- Philip Marshall's The Ultimate Solution to Rubik's Cube is a modified version of Fridrich's method, averaging only 65 twists yet requiring the memorization of only two algorithms
- A now well-known method was developed by Lars Petrus. In this method, a 2×2×2 section is solved first, followed by a 2×2×3, and then the incorrect edges are solved using a three-move algorithm, which eliminates the need for a possible 32-move algorithm later. The principle behind this is that in layer by layer you must constantly break and fix the first layer; the 2×2×2 and 2×2×3 sections allow three or two layers to be turned without ruining progress. One of the advantages of this method is that it tends to give solutions in fewer moves
- In 1997, Denny Dedmore published a solution described using diagrammatic icons representing the moves to be made, instead of the usual notation
How to Make the Magic Cube?
The Magic Cube is simple to create and something that can amaze your friends. This card stock craft can be folded repeatedly while continuously forming a 2-by-4- inch rectangle or a 2-by-2-inch cube, and it never comes apart. The Magic Cube is made with eight card stock cubes that are taped together. The size of each cube dictates how large the final Magic Cube structure will be
Construct the Individual Cubes:
- Draw a 2-inch horizontal line, with a ruler and pencil, about a half-inch below the top of an 8-inch by 10-inch card stock sheet
- Create a 2-by-8-inch rectangle by extending a vertical 8-inch line from both points of the original 2-inch line. Then, draw another 2-inch horizontal line at the bottom to connect the 8-inch vertical lines
- Draw a horizontal line across the rectangle shape 2 inches down from the top. Be sure to extend the line 2 inches on each side of the rectangle, which will create a 6-inch line. Then draw another 6-inch horizontal line 2 inches down from the last drawn line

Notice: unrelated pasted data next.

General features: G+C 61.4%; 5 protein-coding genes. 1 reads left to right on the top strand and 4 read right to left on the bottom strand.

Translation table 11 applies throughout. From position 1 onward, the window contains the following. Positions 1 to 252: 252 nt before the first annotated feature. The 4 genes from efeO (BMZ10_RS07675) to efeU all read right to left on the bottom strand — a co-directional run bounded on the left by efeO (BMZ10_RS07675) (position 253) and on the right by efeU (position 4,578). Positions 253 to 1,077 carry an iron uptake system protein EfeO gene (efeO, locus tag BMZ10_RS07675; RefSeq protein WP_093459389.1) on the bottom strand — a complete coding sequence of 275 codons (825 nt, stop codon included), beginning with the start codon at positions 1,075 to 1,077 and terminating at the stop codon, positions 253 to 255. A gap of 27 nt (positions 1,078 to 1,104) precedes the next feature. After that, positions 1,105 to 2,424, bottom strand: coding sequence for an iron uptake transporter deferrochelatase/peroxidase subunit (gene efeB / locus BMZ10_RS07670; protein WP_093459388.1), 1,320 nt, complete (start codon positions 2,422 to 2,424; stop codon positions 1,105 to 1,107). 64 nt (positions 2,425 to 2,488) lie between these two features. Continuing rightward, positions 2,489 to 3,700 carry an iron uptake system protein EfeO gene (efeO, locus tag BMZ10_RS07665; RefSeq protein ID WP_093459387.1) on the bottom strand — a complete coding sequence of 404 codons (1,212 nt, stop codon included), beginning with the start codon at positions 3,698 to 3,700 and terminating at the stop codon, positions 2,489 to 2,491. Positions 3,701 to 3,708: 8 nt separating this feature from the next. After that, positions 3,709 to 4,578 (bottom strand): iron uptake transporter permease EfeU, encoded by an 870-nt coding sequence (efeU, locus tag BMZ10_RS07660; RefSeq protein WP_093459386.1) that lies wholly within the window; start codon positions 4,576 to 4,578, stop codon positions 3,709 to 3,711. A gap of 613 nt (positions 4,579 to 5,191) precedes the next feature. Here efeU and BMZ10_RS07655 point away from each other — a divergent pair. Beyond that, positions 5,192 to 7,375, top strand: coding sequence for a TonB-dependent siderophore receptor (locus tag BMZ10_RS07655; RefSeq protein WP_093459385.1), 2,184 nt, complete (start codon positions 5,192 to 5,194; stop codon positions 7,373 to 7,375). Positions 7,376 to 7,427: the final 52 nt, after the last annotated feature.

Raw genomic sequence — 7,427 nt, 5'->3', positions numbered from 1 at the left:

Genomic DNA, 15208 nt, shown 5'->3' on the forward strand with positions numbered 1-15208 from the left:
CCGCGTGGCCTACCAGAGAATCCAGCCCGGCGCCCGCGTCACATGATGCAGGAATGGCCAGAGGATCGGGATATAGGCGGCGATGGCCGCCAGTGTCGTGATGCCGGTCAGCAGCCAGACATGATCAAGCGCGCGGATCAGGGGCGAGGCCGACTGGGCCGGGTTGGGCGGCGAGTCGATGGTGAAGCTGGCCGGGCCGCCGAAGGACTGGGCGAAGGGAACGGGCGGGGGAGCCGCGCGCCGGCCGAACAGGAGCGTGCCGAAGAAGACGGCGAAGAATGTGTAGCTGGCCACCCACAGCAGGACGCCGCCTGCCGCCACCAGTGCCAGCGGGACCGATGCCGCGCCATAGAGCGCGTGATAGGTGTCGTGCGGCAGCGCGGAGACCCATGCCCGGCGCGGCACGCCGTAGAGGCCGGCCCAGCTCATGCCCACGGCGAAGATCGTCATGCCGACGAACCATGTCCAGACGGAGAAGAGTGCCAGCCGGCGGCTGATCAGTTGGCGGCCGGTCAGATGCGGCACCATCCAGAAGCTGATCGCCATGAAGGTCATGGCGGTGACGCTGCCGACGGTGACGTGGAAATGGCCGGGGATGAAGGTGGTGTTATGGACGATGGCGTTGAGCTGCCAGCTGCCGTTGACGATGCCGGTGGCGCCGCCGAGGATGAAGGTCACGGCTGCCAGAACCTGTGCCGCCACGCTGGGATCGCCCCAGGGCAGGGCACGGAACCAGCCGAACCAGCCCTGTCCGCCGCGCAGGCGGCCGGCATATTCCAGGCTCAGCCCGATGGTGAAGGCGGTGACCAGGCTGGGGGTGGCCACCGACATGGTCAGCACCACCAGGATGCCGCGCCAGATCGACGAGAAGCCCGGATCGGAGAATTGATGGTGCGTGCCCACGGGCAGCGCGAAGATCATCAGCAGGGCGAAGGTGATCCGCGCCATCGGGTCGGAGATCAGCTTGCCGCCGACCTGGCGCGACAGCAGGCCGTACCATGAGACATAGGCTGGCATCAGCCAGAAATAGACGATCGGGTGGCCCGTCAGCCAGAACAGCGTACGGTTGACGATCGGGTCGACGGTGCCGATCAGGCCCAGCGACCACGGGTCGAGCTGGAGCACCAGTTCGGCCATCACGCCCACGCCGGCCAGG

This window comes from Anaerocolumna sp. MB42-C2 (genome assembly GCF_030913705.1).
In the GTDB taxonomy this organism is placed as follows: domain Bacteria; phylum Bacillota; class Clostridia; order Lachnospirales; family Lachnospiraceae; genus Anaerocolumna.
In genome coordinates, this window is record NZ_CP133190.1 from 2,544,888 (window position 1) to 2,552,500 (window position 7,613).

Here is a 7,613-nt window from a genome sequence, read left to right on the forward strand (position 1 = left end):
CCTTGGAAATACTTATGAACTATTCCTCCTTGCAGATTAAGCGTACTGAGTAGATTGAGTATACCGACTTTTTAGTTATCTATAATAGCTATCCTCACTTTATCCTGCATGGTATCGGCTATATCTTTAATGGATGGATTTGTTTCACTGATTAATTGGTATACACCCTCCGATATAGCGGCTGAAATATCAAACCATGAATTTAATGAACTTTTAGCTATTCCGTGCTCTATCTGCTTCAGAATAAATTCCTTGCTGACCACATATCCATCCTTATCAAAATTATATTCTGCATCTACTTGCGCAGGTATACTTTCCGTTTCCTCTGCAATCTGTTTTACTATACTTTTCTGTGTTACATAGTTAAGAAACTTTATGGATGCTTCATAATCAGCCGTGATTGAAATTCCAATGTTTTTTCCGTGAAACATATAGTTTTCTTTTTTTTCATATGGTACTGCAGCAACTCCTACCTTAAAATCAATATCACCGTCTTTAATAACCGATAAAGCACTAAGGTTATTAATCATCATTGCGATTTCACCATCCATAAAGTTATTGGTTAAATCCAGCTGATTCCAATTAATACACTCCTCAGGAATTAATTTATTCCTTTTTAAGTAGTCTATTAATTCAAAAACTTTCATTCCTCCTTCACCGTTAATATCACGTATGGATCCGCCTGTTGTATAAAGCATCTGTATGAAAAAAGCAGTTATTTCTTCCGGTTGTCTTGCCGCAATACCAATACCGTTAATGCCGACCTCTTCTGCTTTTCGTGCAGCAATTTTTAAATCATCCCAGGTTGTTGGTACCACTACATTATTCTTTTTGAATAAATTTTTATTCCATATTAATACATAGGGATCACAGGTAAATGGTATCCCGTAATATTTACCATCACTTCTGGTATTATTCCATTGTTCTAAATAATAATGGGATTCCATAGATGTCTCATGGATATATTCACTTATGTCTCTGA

- Create a cross figure by drawing 2-inch vertical lines to connect the points on each side of the 6-inch horizontal lines
- Draw a horizontal line 2 inches up from the bottom of the cross but do not extend the horizontal line beyond the perimeter of the rectangle into which it is drawn. Then, count the squares of the cross to ensure there are six
- Cut the cross figure from the card stock with a pair of scissors, and bend the figure forward along each of the lines between the six squares. Be sure to place a piece of tape on the side to keep them in place and continue folding and taping until the cube is formed
- Repeat steps one through six of this section to create a total of eight card stock cubes
Assemble the Magic Cube:
- Place two card stock cubes side by side on a flat surface, and attach the top face of both cubes with a piece of tape
- Press the top face of the two cubes together by flipping them upright and affix another piece of tape along the hinge to further secure the cubes together
- Repeat steps one and two of this section with the remaining seven cubes until there are a total of four pairs of connected cubes. Then, arrange the connected cubes so the top and bottom pairs are horizontal with the hinge of the top face. Afterwards, place the remaining two pairs of cubes vertically along the middle so the hinge is on the faces of the outer sides
- Connect the top face of the cube in the upper-left corner to the top face of the cube directly below it with a piece of tape. Be sure to connect the top face of the upper-right cube to the top face of the cube below it, as well. Then, secure the connected cubes with a piece of tape on the opposite side of the hinges
- Connect the top face of the cube in the lower-left corner to the top face of the cube directly above it with a piece of tape. Be sure to connect the top face of the lower-right cube to the top face of the cube above it, as well. Then, secure the connected cubes with a piece of tape on the opposite side of the hinges. Finally, amaze your friends with a Magic Cube that can be folded over and over along the hinges to create a unique puzzle that will never come apart
- 1 x Magic Intelligence Test Cube